Eight years ago, Dan Zethraeus of Sweden wanted to buy an electric car. Now think back to where the EV world was in 2011. The Tesla Model S was just about to go on sale but not in Europe. The MINI E was around but its range was so short it practically invented the phrase “range anxiety.” The Nissan LEAF was on sale but, like the MINI E, it offered only limited range. Public charging infrastructure? Forget about it.
“I wanted to buy an electric car, and I thought the range was too short,” Zethraeus tells Fast Company. So he started his own business, which he calls Elonroad, to promote the idea of charging electric cars while they drive. The name, he says, has nothing to do with Elon Musk, the head of Tesla.
As with all startups, success didn’t happen overnight. Now 8 years later, after much research by the University of Lund and funding from the Swedish government, the city of Lund, Sweden, is about to begin installing the first kilometer of Elonroad track along a heavily used bus route to recharge electric buses as they drive.
The rail system itself is easy to install. Since it rests on top of the pavement, no asphalt or concrete needs to be dug up. Zethraeus points out that it is not necessary to electrify the entire length of a road. “If [a car] drives one kilometer on our electric road, it can drive another two kilometers on the energy it charged from our road. So it makes a total of three kilometers of driving. But you only pay for one kilometer of [installation].”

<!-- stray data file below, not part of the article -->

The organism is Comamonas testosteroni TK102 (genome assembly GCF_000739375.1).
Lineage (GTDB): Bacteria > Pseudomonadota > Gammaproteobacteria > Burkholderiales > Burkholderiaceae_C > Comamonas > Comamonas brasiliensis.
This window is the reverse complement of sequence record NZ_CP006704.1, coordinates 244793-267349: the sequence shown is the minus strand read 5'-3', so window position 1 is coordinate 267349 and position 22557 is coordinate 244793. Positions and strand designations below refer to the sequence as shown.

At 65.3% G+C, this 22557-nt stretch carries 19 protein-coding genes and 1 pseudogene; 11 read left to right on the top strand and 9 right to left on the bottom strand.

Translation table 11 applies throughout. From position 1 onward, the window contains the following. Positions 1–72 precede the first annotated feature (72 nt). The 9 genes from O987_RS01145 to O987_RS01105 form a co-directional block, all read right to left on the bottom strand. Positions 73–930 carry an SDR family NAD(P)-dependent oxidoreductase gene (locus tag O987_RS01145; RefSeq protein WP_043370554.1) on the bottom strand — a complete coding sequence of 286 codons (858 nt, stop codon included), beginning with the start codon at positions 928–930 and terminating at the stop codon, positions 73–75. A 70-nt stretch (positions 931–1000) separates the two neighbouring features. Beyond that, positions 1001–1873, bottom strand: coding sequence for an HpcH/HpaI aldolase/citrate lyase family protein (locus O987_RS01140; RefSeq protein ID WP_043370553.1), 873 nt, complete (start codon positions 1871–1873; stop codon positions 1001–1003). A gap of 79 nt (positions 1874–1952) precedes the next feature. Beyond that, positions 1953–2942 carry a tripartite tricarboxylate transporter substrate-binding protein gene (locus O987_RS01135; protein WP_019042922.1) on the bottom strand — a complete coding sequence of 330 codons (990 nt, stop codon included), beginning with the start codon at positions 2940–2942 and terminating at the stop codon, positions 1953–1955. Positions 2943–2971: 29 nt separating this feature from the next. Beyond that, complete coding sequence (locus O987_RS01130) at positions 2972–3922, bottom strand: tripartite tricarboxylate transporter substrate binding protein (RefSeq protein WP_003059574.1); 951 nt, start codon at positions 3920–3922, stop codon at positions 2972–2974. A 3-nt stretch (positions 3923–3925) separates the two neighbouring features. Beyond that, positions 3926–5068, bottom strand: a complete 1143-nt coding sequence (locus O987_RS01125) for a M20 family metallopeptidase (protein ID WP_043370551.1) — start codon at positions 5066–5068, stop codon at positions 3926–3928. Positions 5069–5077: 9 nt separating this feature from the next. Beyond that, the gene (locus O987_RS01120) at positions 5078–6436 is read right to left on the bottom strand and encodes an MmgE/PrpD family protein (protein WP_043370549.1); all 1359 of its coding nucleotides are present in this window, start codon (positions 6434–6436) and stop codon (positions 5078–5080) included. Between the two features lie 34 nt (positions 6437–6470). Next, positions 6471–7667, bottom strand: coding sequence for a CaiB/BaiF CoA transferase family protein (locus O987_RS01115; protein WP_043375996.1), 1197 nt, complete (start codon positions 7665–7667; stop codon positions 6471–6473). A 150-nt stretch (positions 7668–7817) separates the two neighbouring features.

All that is needed is adding a contacter device to the underside of any electric vehicle to charge while driving. The advantages of the system are many. Assuming the Elonroad system is widely available, EVs could charge as they drive, which means they wouldn’t need such large batteries as they do today. Researchers at Lund University estimate the Elonroad systems could permit electric cars to use 80% smaller batteries.
Smaller batteries = less expensive cars = more EVs on the road = less carbon pollution going into the atmosphere. It’s a win-win-win-win situation. Then there is the argument that smaller batteries mean less mining of scarce materials like lithium and cobalt and/or using the materials that are available to electrify more vehicles than would be possible if each one has a large enough battery to go 200 – 300 miles without recharging.
Okay, that’s a bit of a stretch. We have a long way to go before the Elonroad system becomes as common as lane markings on the highways and byways of the world. But to those trained in the arcane theories of economics, it makes a lot of sense when it comes to maximizing the use of scarce resources.
The installation in Lund will be the first real world test of the Elonroad system. Like all concepts, it will experience bugs, glitches, and setbacks. But one day in the far distant future, our grandchildren may ask with wonder in their eyes, “Grandpa, did you really have to plug in your car when you were young?” And all because one man in Sweden thought there had to be a better way.